Cassville schools enter Phase III of tech initiative

Wednesday, September 16, 2015

District receives 650 new Chromebooks, bringing total 
to 1,815

Capping off a project it started in 2014, the Cassville school district entered Phase III of its 1:1 Initiative last week, when 650 Google Chromebooks were delivered to the district.

The new devices round out the program to allow students in middle, intermediate and high school to each have a Chromebook for use in class and at home.

Phase I was the initial purchase of the Chromebooks, 150 each for the high school and middle school, plus an extra 15 as backups, at cost $155,000, plus $15,000 for charging carts. The devices leased are Lenovo TS TP 11E Yoga models, which are touch screen and can maneuver into a tablet style from a laptop style. The district paid $465 per device, which includes a three-year warranty, a management system for education and setup costs. Retail price for a Yoga model is about $595, not including a warranty.

Phase II included 345 new devices for the high school, 325 for the middle school and 180 for the intermediate school. The district spent $244,525, but saved about $125,000 by entering the three-year lease two months early. These devices are Lenovo ThinkPad X31 Chromebooks, and the district paid $424 per device, including the warranty, management system and setup costs. Retail price for an X31 model is about $340, not including a warranty.

Phase III, which brought 650 more Chromebooks at a cost of $288,288, completes the 1:1 proposal at the high school, intermediate school and middle school. These Lenovo ThinkPad 11E models cost $443 each, including the warranty, management system and setup costs. Retail price for an 11E model is about $340, not including a warranty.

In total, the district spent $687,813 on the 1,815 devices, and the new devices will allow the district to take some from the middle and intermediate schools and give them to students in the elementary school.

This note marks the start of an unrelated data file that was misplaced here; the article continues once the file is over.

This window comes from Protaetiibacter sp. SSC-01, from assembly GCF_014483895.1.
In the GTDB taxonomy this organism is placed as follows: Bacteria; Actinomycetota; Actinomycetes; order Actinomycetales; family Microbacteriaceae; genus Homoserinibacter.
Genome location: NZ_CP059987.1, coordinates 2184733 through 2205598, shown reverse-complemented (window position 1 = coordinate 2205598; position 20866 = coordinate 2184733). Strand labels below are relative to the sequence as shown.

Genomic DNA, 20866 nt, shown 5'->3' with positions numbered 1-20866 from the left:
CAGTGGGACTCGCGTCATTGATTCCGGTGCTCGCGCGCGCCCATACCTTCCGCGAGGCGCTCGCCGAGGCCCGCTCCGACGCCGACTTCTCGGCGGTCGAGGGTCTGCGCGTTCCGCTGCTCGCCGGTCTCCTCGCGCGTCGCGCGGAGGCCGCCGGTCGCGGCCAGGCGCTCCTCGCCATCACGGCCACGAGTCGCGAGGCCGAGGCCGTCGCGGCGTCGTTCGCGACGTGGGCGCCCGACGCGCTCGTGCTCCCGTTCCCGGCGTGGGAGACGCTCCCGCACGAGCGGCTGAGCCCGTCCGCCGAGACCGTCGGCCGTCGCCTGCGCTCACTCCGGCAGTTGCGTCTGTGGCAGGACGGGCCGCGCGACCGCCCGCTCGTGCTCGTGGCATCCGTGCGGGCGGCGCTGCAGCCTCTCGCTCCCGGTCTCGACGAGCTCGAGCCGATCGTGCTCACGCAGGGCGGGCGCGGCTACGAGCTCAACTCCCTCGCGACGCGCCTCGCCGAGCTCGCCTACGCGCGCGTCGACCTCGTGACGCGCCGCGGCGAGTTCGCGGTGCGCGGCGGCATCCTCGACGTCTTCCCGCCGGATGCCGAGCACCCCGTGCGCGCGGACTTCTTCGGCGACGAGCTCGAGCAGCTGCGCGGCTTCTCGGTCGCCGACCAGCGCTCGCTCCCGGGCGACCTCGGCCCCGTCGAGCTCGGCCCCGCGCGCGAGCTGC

"We don't need a lab anymore because the classroom becomes a lab," Asbill said. "The devices have a three-year life."

Mindi Artherton, communications liaison for Cassville Schools, said all fifth-grade teachers at the intermediate school had devices, and Phase III will now put devices in the hands of all teachers at that school. The new devices will also round out sixth-grade needs, as the seventh and eighth grade core classrooms already had devices in place.

"While the district already has 300 Chromebooks in the High School, the majority of this shipment will be used by our high school students, ensuring that every student will have access to this technology component," she said. "Students enrolled in the computer practicum course at the high school will unpack and set-up the devices so they can be used in the classroom. Throughout the school year, these same students will assist the Technology Department staff with technology issues within the district."

Asbill said the district is still exploring how to set up the take-home contracts, where only high school students would be allowed to take the devices home, instead of leaving them at school.

"the plan at the high school is to work out the logistics, and there are a couple things that will have to occur," he said. "We have to establish our insurance protocols and modify the accepted use policy. We also have to nail down our insurance plan, which we refer to as self-insurance, so the parents will be responsible for a one-time use fee."

Although it has not been officially determined, Asbill said before a student may take a Chromebook home, that student, or the student's parents, will have to pay an insurance fee, somewhere between $35 and $50.

This fee will cover the first claim if a student's device is damaged or lost. For a second claim, a fee of about $100 will be assessed, and for a third claim, a fee of $15- to $200 will be assessed, and take-home privileges will be revoked.

"We've tried to model our plan after other school districts that have this," Asbill said. "Those fees also do not cover vandalism, which would fall under a different plan."

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